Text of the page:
In 1935, Coughlin proclaimed, "I have dedicated my life to fight against the heinous rottenness of modern capitalism because it robs the laborer of this world's goods. But blow for blow I shall strike against Communism, because it robs us of the next world's happiness." He accused Roosevelt of "leaning toward international socialism on the Spanish question." Coughlin's NUSJ gained a strong following among nativists and opponents of the Federal Reserve, especially in the Midwest. As Michael Kazin notes, Coughlinites saw Wall Street and Communism as twin faces of a secular Satan. Coughlinites believed that they were defending those people who cohered more through piety, economic frustration, and a common dread of powerful, modernizing enemies than through any class identity.
One of Coughlin's campaign slogans was: "Less care for internationalism and more concern for national prosperity" which went well with the 1930s isolationist movement in the United States. Coughlin's organization especially appealed to Irish Catholics.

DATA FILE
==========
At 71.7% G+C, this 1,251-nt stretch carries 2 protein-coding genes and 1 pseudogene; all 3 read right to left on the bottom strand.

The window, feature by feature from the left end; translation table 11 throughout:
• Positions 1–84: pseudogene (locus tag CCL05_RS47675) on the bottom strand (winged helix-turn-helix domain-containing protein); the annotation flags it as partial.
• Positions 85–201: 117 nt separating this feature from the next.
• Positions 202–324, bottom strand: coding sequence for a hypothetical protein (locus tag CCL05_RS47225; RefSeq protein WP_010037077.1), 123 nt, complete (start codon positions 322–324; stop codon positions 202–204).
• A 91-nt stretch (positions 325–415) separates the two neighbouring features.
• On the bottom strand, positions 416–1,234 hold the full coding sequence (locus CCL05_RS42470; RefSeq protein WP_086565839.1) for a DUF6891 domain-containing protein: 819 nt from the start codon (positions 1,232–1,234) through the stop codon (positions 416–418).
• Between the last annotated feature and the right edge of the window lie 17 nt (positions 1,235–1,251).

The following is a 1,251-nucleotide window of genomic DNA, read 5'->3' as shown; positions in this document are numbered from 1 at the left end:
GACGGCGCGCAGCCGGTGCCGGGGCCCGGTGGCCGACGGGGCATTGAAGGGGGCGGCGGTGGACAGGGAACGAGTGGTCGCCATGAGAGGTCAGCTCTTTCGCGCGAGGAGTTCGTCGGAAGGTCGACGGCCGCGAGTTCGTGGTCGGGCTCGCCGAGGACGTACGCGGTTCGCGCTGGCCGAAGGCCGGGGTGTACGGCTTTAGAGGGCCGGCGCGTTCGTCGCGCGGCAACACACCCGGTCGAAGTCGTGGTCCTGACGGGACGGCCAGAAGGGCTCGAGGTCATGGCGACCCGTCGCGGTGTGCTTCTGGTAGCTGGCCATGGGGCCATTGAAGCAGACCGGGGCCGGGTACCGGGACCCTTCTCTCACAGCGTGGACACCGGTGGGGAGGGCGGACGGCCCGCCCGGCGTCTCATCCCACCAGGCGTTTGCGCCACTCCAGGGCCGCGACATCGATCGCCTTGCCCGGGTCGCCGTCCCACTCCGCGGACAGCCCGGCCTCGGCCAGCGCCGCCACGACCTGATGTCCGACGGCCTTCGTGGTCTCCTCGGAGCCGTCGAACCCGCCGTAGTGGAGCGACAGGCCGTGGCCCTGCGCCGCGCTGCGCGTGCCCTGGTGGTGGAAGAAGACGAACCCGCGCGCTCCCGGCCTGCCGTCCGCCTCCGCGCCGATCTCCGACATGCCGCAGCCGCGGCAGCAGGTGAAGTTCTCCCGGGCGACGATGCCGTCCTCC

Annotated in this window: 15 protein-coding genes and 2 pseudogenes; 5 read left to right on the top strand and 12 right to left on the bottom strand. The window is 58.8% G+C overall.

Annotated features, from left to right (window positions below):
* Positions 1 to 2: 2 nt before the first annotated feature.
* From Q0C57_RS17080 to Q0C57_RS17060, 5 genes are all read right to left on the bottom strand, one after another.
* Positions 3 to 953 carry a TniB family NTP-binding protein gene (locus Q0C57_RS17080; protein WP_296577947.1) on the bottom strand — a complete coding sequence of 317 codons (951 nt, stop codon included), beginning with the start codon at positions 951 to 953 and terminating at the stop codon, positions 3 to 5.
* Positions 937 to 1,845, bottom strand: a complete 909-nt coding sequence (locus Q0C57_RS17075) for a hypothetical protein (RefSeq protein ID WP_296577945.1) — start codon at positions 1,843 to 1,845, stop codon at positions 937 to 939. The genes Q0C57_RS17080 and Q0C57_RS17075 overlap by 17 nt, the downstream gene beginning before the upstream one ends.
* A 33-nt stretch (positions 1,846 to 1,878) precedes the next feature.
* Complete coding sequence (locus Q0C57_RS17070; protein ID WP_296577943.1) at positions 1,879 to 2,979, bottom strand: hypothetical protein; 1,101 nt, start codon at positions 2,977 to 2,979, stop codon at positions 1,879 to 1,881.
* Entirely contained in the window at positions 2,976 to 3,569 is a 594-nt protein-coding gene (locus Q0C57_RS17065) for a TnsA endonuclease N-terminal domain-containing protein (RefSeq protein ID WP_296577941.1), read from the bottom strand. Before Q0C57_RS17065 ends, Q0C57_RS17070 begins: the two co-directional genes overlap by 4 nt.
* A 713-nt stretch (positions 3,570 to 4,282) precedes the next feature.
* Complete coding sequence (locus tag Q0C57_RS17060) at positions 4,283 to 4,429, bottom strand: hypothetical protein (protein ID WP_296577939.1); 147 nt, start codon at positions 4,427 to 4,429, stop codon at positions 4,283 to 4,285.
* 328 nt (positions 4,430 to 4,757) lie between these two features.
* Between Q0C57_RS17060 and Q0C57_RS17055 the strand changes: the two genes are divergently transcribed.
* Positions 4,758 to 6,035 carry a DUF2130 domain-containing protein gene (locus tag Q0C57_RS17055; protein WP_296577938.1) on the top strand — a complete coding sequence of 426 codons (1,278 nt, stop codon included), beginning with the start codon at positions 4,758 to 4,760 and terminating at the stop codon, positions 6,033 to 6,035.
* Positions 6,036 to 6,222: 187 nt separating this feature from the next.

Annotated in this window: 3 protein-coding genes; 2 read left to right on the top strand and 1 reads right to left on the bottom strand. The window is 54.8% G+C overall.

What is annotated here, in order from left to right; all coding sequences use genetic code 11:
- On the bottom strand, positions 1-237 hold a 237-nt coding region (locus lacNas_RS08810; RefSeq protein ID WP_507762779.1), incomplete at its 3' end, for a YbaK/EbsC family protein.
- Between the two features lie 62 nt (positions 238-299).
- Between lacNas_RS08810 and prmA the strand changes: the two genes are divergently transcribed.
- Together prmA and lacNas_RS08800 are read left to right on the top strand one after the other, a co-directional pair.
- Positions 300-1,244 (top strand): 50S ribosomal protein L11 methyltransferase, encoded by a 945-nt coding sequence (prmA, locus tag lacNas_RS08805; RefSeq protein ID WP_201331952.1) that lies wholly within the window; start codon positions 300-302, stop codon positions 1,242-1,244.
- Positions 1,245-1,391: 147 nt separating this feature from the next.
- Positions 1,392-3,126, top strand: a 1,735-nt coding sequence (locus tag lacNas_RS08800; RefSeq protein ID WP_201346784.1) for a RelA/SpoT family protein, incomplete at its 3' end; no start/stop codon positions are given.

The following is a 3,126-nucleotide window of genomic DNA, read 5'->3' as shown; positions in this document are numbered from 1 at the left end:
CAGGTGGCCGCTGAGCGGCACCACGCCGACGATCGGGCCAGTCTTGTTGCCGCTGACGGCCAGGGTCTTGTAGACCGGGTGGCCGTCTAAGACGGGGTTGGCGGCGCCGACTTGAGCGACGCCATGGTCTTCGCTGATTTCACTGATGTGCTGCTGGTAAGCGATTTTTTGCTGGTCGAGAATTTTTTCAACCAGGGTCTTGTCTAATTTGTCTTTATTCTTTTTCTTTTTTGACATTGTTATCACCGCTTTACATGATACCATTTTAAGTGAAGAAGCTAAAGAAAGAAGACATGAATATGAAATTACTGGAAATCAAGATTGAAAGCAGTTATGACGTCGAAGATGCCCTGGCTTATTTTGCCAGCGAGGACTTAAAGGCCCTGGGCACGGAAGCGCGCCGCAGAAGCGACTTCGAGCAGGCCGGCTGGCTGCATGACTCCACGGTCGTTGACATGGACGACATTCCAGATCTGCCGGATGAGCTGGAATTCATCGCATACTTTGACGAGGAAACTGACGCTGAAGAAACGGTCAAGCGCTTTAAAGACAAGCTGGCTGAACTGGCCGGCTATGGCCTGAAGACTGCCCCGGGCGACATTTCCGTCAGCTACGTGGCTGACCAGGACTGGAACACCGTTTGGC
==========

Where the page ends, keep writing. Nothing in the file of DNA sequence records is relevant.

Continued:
In 1936, Coughlin helped found a short-lived political party, the Union Party, which nominated William Lemke for President. Coughlin promised to retire if Lemke did not get nine million votes, and when he received only 900,000 Coughlin stopped broadcasting briefly, returning to the air in 1937.
After the 1936 election, Coughlin increasingly expressed sympathy for the fascist policies of Hitler and Mussolini as an antidote to Bolshevism. His weekly broadcasts became suffused with antisemitic themes. He blamed the Depression on an "international conspiracy of Jewish bankers", and also claimed that Jewish bankers were behind the Russian Revolution. On November 27, 1938, he said "There can be no doubt that the Russian Revolution ... was launched and fomented by distinctively Jewish influence."
A man in a big-city street between parked cars holds a folded newspaper up in front of his face with one hand, and carries other copies with his other hand. The man's suit and the cars' styles are from the 1930s. The newspaper masthead is "Social Just..." and the huge lead headline reads "ANNIVERSARY OF VERSAILLES ... THREAT TO U.S. PEACE".
Social Justice on sale in a New York City street, 1939